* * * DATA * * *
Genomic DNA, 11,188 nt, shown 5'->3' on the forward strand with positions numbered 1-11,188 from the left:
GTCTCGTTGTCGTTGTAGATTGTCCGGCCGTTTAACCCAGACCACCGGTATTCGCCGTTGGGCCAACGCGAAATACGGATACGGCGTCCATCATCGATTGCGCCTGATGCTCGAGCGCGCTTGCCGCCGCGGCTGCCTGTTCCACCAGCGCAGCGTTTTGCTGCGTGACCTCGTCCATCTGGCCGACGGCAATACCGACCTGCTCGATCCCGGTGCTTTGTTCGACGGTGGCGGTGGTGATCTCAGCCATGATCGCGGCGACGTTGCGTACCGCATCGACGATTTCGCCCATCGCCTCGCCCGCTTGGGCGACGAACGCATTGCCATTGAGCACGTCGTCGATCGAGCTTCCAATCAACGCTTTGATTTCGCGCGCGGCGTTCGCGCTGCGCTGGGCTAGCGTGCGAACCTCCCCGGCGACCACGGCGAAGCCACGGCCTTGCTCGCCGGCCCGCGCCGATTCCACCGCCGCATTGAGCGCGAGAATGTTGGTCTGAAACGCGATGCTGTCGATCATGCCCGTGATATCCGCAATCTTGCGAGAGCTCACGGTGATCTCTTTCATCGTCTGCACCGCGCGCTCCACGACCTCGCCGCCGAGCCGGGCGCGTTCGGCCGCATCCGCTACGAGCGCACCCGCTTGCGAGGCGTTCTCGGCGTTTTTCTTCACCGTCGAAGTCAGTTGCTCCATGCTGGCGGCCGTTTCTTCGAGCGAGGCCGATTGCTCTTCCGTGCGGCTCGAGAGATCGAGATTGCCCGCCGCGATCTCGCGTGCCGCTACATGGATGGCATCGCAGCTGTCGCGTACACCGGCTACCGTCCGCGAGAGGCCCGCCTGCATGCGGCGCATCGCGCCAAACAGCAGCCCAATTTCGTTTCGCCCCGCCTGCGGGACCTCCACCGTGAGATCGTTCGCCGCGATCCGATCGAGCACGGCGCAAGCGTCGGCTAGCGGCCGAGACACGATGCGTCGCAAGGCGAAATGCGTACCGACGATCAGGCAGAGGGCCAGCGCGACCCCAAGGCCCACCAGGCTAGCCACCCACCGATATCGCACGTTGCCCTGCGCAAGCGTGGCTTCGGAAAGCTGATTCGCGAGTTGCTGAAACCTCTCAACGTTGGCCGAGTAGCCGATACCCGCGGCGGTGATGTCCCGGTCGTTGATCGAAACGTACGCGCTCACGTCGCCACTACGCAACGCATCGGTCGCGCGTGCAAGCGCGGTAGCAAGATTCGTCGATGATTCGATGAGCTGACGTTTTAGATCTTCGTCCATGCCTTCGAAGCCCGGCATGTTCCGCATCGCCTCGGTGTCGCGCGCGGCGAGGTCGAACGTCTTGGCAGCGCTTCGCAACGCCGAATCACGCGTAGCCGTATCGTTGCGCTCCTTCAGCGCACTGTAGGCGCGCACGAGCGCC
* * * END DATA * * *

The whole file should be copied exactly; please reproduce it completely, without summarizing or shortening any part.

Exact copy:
Genomic DNA, 11,188 nt, shown 5'->3' on the forward strand with positions numbered 1-11,188 from the left:
GTCTCGTTGTCGTTGTAGATTGTCCGGCCGTTTAACCCAGACCACCGGTATTCGCCGTTGGGCCAACGCGAAATACGGATACGGCGTCCATCATCGATTGCGCCTGATGCTCGAGCGCGCTTGCCGCCGCGGCTGCCTGTTCCACCAGCGCAGCGTTTTGCTGCGTGACCTCGTCCATCTGGCCGACGGCAATACCGACCTGCTCGATCCCGGTGCTTTGTTCGACGGTGGCGGTGGTGATCTCAGCCATGATCGCGGCGACGTTGCGTACCGCATCGACGATTTCGCCCATCGCCTCGCCCGCTTGGGCGACGAACGCATTGCCATTGAGCACGTCGTCGATCGAGCTTCCAATCAACGCTTTGATTTCGCGCGCGGCGTTCGCGCTGCGCTGGGCTAGCGTGCGAACCTCCCCGGCGACCACGGCGAAGCCACGGCCTTGCTCGCCGGCCCGCGCCGATTCCACCGCCGCATTGAGCGCGAGAATGTTGGTCTGAAACGCGATGCTGTCGATCATGCCCGTGATATCCGCAATCTTGCGAGAGCTCACGGTGATCTCTTTCATCGTCTGCACCGCGCGCTCCACGACCTCGCCGCCGAGCCGGGCGCGTTCGGCCGCATCCGCTACGAGCGCACCCGCTTGCGAGGCGTTCTCGGCGTTTTTCTTCACCGTCGAAGTCAGTTGCTCCATGCTGGCGGCCGTTTCTTCGAGCGAGGCCGATTGCTCTTCCGTGCGGCTCGAGAGATCGAGATTGCCCGCCGCGATCTCGCGTGCCGCTACATGGATGGCATCGCAGCTGTCGCGTACACCGGCTACCGTCCGCGAGAGGCCCGCCTGCATGCGGCGCATCGCGCCAAACAGCAGCCCAATTTCGTTTCGCCCCGCCTGCGGGACCTCCACCGTGAGATCGTTCGCCGCGATCCGATCGAGCACGGCGCAAGCGTCGGCTAGCGGCCGAGACACGATGCGTCGCAAGGCGAAATGCGTACCGACGATCAGGCAGAGGGCCAGCGCGACCCCAAGGCCCACCAGGCTAGCCACCCACCGATATCGCACGTTGCCCTGCGCAAGCGTGGCTTCGGAAAGCTGATTCGCGAGTTGCTGAAACCTCTCAACGTTGGCCGAGTAGCCGATACCCGCGGCGGTGATGTCCCGGTCGTTGATCGAAACGTACGCGCTCACGTCGCCACTACGCAACGCATCGGTCGCGCGTGCAAGCGCGGTAGCAAGATTCGTCGATGATTCGATGAGCTGACGTTTTAGATCTTCGTCCATGCCTTCGAAGCCCGGCATGTTCCGCATCGCCTCGGTGTCGCGCGCGGCGAGGTCGAACGTCTTGGCAGCGCTTCGCAACGCCGAATCACGCGTAGCCGTATCGTTGCGCTCCTTCAGCGCACTGTAGGCGCGCACGAGCGCC